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FYI: The Inner City 100

Inc.'s editor explains how the Inner City 100 became a joint venture between Inc. and the Initiative for a Competitive Inner City (ICIC) and why the ICIC represents a new breed of nonprofits.
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It was about a year ago that Harvard Business School professor Michael Porter called me with an intriguing proposal: to create an annual listing of the 100 fastest-growing private companies in America's inner cities. The list, he said, could be modeled after the Inc. 500 and would focus public attention on the instrumental role that entrepreneurial companies play in rebuilding the economies of our inner cities, which is perhaps the single greatest challenge confronting our nation on the eve of a new century. He suggested that we structure the project as a joint venture between Inc. and the Initiative for a Competitive Inner City (ICIC), the nonprofit he founded in 1994. Together we could create a national awards ceremony.

He didn't have to go any further. I knew immediately that I wanted Inc. to be a part of the project.

Now, people are constantly approaching Inc. with ideas for listings, rankings, and awards programs of various types. What attracted me to Porter's proposal, however, was the themes it drew together.

One theme has to do with the issue that led to the ICIC's formation in the first place, the crisis of the inner cities. Here we are, in the ninth year of one of the greatest economic expansions in our history, and yet the inner cities continue to fall further and further behind. The consequences are tragic for the people who live there and shameful for the rest of the country. It's a situation that cries out for attention and receives a lot of it. What sets the ICIC apart is its focus on the root cause of the problem: the dearth of wealth generation and job creation in the inner cities themselves.

Beyond analyzing the crisis, Porter and his colleagues have identified the crucial element of a strategy for revitalizing the inner cities. If wealth generation and job creation are the problems, the ICIC has concluded, the solution is to support and foster the types of businesses that generate wealth and create jobs. The goal is to forge a sustainable inner-city economy, one that is not dependent on outside programs but instead driven by an ongoing process of entrepreneurial renewal. Growth companies are the heart and soul of that process.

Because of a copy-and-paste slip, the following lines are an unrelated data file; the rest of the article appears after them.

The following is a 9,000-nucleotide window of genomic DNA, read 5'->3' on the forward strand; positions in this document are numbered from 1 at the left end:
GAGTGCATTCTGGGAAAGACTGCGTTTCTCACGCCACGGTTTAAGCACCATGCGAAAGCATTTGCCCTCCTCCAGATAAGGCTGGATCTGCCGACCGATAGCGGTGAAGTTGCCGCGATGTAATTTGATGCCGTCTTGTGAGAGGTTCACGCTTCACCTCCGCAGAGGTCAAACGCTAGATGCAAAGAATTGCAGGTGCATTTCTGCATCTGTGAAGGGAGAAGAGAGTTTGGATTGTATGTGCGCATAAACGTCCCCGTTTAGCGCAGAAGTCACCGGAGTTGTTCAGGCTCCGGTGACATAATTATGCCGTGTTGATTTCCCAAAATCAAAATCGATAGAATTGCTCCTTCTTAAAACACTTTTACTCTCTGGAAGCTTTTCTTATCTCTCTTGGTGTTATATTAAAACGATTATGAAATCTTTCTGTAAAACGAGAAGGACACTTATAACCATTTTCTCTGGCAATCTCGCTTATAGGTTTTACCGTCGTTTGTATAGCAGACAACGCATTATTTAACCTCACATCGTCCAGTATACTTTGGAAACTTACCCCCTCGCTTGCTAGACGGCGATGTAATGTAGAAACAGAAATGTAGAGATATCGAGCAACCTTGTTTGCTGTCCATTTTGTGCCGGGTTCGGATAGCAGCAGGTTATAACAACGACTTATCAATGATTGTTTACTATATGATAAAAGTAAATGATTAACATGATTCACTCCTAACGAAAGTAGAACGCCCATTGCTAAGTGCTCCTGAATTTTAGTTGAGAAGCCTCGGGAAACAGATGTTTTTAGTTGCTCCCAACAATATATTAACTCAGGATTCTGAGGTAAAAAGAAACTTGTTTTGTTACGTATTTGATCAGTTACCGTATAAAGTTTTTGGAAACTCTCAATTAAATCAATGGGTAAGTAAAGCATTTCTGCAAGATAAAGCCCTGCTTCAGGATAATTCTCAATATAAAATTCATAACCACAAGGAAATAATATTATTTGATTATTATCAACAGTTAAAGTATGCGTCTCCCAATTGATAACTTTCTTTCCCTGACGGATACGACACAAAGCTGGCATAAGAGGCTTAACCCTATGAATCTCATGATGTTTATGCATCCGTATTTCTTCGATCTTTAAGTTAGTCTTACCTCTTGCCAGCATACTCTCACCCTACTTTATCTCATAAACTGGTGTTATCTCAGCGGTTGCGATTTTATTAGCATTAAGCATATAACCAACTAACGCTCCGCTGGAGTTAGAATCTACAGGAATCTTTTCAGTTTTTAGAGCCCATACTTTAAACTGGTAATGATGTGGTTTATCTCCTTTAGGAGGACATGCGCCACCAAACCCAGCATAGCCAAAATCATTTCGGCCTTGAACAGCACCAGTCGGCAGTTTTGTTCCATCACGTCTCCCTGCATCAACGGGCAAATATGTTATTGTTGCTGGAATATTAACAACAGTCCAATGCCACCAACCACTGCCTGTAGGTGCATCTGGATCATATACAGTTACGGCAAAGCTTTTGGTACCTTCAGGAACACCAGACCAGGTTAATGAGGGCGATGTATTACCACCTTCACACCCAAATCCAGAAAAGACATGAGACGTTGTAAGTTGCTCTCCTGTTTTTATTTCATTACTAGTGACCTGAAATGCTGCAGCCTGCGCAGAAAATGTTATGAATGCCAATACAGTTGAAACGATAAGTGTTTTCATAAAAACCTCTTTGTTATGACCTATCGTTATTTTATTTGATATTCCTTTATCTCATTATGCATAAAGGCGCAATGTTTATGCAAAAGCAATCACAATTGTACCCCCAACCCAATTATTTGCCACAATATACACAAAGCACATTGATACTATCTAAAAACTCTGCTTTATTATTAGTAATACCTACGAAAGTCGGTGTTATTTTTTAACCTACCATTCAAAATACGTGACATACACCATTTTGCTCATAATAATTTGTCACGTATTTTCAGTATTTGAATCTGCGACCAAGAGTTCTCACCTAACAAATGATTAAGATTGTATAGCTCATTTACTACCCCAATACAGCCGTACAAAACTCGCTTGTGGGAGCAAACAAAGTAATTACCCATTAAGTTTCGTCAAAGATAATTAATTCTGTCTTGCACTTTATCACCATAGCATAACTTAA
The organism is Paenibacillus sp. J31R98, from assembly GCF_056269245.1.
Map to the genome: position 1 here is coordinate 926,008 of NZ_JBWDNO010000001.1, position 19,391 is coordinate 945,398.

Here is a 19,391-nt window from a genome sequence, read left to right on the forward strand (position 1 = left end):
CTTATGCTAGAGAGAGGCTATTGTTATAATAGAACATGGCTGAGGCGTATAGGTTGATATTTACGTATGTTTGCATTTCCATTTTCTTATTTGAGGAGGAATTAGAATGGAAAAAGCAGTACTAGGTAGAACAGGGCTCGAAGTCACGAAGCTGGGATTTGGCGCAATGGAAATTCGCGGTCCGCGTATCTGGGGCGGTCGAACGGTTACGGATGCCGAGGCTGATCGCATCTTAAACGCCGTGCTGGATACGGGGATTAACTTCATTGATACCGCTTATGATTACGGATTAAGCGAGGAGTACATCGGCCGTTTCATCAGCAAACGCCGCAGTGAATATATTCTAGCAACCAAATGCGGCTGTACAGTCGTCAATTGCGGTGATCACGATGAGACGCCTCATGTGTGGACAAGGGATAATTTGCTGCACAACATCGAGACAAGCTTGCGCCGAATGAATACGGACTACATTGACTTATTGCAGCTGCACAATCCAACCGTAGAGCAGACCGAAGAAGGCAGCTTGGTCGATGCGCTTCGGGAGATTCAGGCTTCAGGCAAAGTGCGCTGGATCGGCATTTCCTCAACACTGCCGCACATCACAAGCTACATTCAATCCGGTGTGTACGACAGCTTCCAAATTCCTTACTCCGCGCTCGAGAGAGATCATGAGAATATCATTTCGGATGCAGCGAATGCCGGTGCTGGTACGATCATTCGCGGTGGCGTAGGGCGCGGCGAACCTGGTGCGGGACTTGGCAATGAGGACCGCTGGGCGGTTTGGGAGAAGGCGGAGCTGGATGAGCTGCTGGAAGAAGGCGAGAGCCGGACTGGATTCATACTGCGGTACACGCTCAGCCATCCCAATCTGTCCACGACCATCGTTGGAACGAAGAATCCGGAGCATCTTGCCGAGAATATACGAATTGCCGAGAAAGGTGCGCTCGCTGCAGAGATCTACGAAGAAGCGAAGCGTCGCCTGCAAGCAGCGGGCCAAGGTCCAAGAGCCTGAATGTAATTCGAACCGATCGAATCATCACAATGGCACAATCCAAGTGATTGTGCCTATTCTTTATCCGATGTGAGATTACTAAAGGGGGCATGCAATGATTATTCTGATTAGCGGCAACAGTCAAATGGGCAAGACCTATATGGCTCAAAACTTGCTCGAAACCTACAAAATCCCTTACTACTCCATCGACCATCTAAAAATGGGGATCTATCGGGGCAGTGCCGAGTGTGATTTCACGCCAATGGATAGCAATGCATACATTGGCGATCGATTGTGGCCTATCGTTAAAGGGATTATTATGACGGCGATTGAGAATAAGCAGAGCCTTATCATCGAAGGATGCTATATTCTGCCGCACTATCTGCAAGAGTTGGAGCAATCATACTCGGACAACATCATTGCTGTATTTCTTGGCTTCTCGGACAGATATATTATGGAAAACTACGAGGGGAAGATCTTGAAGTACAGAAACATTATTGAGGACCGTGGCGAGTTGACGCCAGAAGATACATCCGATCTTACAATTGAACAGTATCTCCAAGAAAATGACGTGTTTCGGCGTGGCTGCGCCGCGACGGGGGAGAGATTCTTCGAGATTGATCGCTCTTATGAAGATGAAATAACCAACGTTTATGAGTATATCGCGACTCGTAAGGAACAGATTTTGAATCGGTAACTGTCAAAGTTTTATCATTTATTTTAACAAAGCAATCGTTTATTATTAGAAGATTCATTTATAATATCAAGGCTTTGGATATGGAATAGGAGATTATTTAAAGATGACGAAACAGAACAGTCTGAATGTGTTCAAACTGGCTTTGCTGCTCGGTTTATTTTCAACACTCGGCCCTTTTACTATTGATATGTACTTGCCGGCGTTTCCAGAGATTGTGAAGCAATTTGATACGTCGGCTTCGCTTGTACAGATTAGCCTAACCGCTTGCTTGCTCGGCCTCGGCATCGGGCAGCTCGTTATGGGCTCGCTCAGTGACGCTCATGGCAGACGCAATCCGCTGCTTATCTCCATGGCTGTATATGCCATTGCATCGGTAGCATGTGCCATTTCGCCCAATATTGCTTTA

And I'm not talking here about obscure little retail outlets or a few token growth companies that have bucked the odds. The Inner City 100 consists of an impressive array of businesses from a variety of industries. Nearly a quarter of the companies provide business products and services, and another 12% are in high-technology fields. The average five-year growth rate is 701%, and together the companies have created almost 4,700 jobs in the past five years. Most important, the companies have succeeded not in spite of their location but at least partly because of it. They've seen an opportunity overlooked by others and run with it.

Impressed as I am with the Inner City 100 companies, I'm equally impressed with our partner in this venture. The ICIC grew out of Porter's seminal work on the competitive advantages of inner cities. Today the organization conducts research on inner-city economies and runs mentoring programs to provide inner-city businesses with expertise that might otherwise be hard to come by.

The ICIC represents a new breed of nonprofits. I spend a lot of time working with such organizations, and they strike me as the philanthropic counterparts of Inc. 500 businesses. How often do we hear that today's economy is being transformed by companies that didn't even exist 20 years ago? Well, "social entrepreneurs" like the ICIC people are doing the same thing in philanthropy. They're reinvigorating the entire civic sector of our society, and they're doing it with none of the tools that people in business take for granted. In the process they're transforming the nonprofit world into a place that attracts the brightest and the best young men and women, just as government did in the 1960s, Wall Street did in the 1970s, and entrepreneurship did in the 1980s.

It seems particularly appropriate for Inc., which celebrates entrepreneurship in the business sector, to have undertaken such a project with an organization that exemplifies entrepreneurship in the philanthropic sector.




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